Moving To Hugo and Github

Not a single person will care and I really don’t myself, but I don’t want to run my own server anymore just to keep this old blog online. This is just a post on what I did to move.


This was the simple part used homebrew install and follow the docs.

Porting over some of the markdown tables required some changes as things were different. This was minor:

| title     | title          |
| --------- | ---------------|
| Value     | Value          |

Need to be changed to:

title    | title         
Value    | Value         

Other wise everything was simple.

Wercker & Github pages

The hugo docs on deploying is simple and would work, but they do not work with Github organization pages. Here is how you can make it that work.

I checked to make this work and should have used ssh keys as they can be locked done to a single repo, but I just used a user level token for pushing the content back into github.

This is the wercker.yml file I used.

box: golang:1.5.1
    - arjen/hugo-build:
      version: "0.15"

    - lukevivier/gh-pages:
        token: $GH_TOKEN
        basedir: public
        repo: jrossi/

The gh-pages step is documented here, and works but you have to read the code to know that if that when the user/org name match the repo name it will not push the content into gh-pages git branch, but rather into master git branch. Prefect just what I needed.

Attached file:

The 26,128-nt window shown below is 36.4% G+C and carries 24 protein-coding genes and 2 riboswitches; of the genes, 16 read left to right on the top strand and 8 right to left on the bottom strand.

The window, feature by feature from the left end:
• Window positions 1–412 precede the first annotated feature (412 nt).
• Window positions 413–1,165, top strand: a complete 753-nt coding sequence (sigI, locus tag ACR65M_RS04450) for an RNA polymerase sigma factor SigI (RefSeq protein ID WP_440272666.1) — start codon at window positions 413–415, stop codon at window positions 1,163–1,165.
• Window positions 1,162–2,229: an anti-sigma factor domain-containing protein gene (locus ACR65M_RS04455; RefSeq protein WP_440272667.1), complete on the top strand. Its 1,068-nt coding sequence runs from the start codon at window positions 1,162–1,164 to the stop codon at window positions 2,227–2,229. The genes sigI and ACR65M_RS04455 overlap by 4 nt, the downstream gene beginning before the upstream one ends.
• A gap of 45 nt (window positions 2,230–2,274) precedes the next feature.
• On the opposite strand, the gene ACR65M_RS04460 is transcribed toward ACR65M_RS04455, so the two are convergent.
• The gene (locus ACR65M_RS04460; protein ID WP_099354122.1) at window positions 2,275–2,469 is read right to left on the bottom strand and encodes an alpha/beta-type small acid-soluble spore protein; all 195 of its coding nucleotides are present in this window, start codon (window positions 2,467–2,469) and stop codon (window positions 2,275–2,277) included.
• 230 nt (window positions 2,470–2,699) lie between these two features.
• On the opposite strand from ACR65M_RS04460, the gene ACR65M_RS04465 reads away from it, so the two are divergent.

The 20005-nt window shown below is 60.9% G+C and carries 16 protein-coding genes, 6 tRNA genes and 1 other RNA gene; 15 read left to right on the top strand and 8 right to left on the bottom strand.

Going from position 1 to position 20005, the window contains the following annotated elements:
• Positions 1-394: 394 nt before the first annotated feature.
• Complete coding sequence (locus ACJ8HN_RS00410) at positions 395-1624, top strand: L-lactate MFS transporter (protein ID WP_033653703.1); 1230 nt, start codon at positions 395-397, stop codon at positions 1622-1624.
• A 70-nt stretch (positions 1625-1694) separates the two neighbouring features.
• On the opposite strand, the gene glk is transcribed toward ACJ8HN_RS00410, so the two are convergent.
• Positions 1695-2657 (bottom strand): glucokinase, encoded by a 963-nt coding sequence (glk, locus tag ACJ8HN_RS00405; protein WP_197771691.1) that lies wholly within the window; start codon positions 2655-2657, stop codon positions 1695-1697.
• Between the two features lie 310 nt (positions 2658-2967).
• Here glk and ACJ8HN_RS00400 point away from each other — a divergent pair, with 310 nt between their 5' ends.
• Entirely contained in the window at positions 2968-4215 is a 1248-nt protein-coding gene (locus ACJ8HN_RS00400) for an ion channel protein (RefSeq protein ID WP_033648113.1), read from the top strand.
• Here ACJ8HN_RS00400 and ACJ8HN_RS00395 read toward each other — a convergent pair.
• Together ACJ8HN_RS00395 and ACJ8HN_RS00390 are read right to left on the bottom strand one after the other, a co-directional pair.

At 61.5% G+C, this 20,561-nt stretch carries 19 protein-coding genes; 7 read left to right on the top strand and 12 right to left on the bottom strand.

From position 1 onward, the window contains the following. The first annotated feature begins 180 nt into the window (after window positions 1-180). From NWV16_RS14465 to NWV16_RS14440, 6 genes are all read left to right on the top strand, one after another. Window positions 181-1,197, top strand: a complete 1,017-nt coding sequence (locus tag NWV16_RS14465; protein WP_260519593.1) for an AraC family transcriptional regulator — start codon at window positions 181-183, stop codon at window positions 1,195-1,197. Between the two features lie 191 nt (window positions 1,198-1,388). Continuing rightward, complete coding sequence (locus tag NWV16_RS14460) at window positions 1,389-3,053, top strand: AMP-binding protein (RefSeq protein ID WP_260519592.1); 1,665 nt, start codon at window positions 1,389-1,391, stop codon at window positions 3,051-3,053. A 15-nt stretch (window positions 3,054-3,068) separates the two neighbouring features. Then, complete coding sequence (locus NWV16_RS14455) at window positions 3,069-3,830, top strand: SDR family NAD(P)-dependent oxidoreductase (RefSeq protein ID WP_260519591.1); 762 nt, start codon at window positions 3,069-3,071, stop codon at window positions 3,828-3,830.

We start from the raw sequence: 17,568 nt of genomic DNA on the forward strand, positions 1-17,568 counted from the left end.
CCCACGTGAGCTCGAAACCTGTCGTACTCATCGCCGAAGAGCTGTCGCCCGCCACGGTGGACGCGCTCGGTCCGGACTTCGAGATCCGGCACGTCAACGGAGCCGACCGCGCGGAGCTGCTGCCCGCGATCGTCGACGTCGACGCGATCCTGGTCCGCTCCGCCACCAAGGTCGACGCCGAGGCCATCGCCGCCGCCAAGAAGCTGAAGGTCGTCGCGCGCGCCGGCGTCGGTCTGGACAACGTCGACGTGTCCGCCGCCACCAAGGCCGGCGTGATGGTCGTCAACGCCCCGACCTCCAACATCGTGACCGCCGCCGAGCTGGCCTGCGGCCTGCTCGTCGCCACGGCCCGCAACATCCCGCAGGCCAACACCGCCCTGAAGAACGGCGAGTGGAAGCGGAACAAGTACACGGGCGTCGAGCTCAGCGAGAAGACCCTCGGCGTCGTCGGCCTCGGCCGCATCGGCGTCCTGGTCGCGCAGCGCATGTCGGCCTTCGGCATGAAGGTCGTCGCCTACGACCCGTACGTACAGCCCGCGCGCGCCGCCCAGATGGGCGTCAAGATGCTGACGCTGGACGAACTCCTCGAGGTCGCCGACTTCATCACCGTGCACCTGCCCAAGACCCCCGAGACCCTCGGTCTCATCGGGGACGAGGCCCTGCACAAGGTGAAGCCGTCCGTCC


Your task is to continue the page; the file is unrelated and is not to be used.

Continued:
DNS / Cloudflare

I had been using for years (well my dnssimple account) and I always hated them trying to up sell me to enterprise features I don’t need (sure they are great feature just not something a blog site needs). Anywho; I moved my DNS to cloudflare, and this process is simple and documented better by them.

Interface works great and they do all kinds of extra stuff, but here is the end state:

Figure 1: Cloudflare DNS

I setup the APEX (top-level domain) as required for organization pages that are not subdomains. I made sure to enable cloudflare for and so that I can use cloudflare rules and still get a CDN with DDoS protection (This not something I need but github does and I don’t want to go down when they do their thing).

Also note the CNAMES for this is how subdomains should be setup with github pages, but I still wanted to control redirection so all old links would work. This is where cloudflare rules come in:

Figure 2: Cloudflare Rules

The key thing here is that cloudflare will redirect for subdomains and make sure the trailing path is still present. Thanks to the magic $1.


All done moved and things are working as expected. Did have a few dead ends in the process, but in general was not a hard change.